So, no thanks to Sarah Palin's ghostwritten autobiography. Yes please to Barabara Kingsolver's first novel in nine years (above), and Anthony Beevor's history of D-Day, and the Momofuku Cookbook, a new edition of Wade Davis' perennially requested The Serpent and the Rainbow, & etc.
Also noteworthy: the strengthening Canadian dollar means that many of our new books are now priced way below US cover price. Just saying.
Thursday, November 19, 2009
On the occasion of the release of the film version of The Road, semi-reclusive Mr. McCarthy jousts with the press.
"Q: Didn't you start No Country for Old Men as a screenplay?
CORMAC MCCARTHY: Yeah, I wrote it. I showed it to a few people and they didn't seem to be interested. In fact, they said, 'That will never work.' Years later I got it out and turned it into a novel. Didn't take long. I was at the Academy Awards with the Coens. They had a table full of awards before the evening was over, sitting there like beer cans. One of the first awards that they got was for Best Screenplay, and Ethan came back and he said to me, 'Well, I didn't do anything, but I'm keeping it.'"
Thursday, November 12, 2009
We didn't burn down in last night's big fire. Main Street is open for business, with lots of firefighters and other emergency personnel still in evidence. Our thoughts go out to the staff of Kishu Island, Zocalo, Slickety Jim's and Lugz Coffee Lounge, all destroyed in the fire. Also to the bingo-playing spare-change guy on the corner, who's going to have to find somewhere else to stand for the foreseeable future.
Wednesday, November 4, 2009
Kate Braid, poet and winner of the Pat Lowther Award, will be reading as part of the UBC Creative Writing Department's Locution series tomorrow night, November 5th, in Main Street's front room at 7 pm. Other readers include Jay Torrence, Tenille Campbell, Kevin Spenst and Christine Leclerc. Limited seating; if you don't want to be sitting on the floor in the front row, better plan to arrive by 6:45 pm or so. Books and beverages will be available for purchase; the event itself is free.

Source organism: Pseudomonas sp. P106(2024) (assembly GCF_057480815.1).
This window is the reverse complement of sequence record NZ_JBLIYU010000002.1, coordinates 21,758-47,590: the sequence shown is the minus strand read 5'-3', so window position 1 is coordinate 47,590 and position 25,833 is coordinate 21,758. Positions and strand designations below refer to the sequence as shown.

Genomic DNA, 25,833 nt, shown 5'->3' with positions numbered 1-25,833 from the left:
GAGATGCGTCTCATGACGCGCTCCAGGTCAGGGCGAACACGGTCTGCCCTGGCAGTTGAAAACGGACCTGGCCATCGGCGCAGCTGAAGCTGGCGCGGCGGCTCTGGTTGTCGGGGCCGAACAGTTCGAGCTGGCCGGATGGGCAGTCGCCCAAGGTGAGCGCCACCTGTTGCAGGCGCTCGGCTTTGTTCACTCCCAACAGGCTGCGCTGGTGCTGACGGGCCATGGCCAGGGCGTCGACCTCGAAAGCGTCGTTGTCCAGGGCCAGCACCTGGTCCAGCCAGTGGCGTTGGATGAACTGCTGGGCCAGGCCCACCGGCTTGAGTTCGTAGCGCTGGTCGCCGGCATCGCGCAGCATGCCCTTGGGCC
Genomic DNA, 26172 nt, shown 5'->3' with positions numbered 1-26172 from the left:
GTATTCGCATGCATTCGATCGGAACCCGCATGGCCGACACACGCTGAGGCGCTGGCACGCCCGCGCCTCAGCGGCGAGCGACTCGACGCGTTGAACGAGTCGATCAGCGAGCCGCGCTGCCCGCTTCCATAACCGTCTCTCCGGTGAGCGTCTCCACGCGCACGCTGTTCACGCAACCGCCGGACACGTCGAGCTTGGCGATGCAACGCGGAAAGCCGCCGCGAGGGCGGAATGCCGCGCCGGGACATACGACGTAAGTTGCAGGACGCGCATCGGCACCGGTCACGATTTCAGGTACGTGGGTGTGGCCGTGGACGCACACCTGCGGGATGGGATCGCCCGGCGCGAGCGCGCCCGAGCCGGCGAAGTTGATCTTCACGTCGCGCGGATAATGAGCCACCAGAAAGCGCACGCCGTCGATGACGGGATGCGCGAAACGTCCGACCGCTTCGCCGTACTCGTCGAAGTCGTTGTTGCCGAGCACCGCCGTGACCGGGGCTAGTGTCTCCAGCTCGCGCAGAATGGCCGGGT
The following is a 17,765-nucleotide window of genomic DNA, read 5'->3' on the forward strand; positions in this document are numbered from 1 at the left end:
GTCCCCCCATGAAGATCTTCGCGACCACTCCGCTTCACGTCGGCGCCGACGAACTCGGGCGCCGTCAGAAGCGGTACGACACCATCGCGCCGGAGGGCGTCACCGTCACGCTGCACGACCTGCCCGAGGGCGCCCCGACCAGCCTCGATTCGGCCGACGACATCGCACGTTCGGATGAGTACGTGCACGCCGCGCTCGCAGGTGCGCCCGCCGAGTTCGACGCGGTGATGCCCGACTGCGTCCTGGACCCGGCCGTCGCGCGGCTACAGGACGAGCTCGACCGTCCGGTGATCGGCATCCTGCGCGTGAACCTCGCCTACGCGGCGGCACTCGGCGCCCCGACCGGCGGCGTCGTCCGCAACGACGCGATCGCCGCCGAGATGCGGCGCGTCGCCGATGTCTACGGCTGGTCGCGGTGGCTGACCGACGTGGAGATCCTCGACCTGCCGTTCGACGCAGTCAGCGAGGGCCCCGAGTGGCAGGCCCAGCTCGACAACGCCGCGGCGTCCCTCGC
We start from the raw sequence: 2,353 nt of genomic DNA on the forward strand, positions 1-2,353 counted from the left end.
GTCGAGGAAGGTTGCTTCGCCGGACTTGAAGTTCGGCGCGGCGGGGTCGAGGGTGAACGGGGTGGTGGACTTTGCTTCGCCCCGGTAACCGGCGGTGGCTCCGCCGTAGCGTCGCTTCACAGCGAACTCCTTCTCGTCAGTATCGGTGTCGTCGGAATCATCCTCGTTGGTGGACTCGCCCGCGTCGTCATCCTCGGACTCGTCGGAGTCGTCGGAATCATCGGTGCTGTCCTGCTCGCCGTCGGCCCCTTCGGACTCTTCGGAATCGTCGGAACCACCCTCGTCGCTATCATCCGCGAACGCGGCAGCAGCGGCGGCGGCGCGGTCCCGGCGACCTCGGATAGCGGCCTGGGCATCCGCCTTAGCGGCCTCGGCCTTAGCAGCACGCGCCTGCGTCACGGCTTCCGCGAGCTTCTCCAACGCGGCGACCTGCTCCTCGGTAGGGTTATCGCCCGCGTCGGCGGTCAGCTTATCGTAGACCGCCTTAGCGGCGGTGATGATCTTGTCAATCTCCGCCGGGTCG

[posted by James N.]
Science fiction author Richard K. Morgan is writing 3 video games for Electronic Arts (the same company adapting Dante's Inferno into a game).
All 3 games are described as works of science fiction, which makes sense.
I, personally, would play the crap out of an Altered Carbon game. Or a Market Forces racing game!
Sunday, November 1, 2009
This book is really good; I'm rereading it now for a third time. Crawford, who holds a PhD. in philosophy, disliked managerial and administrative work, and took up fixing motorcycles as an antidote to frustration and boredom, and then as a permanent career. Crawford writes plainly and directly about the value of working with one's hands, and how manual labor is, at its heart, a kind of philosophical practice, a means of engagement with the world.
Crawford's work took on special relevance for me last week as Main Street's toilet breathed its last. Confronted with a $125 estimate to repair it, I opted for a visit to Home Depot, followed by several hours of monkeying around on the bathroom floor with brass washers, hoses, and a big pink rubber gasket that looked like something that had recently escaped from a tide pool. No flood, and Main Street's bathroom looks better than it has in years.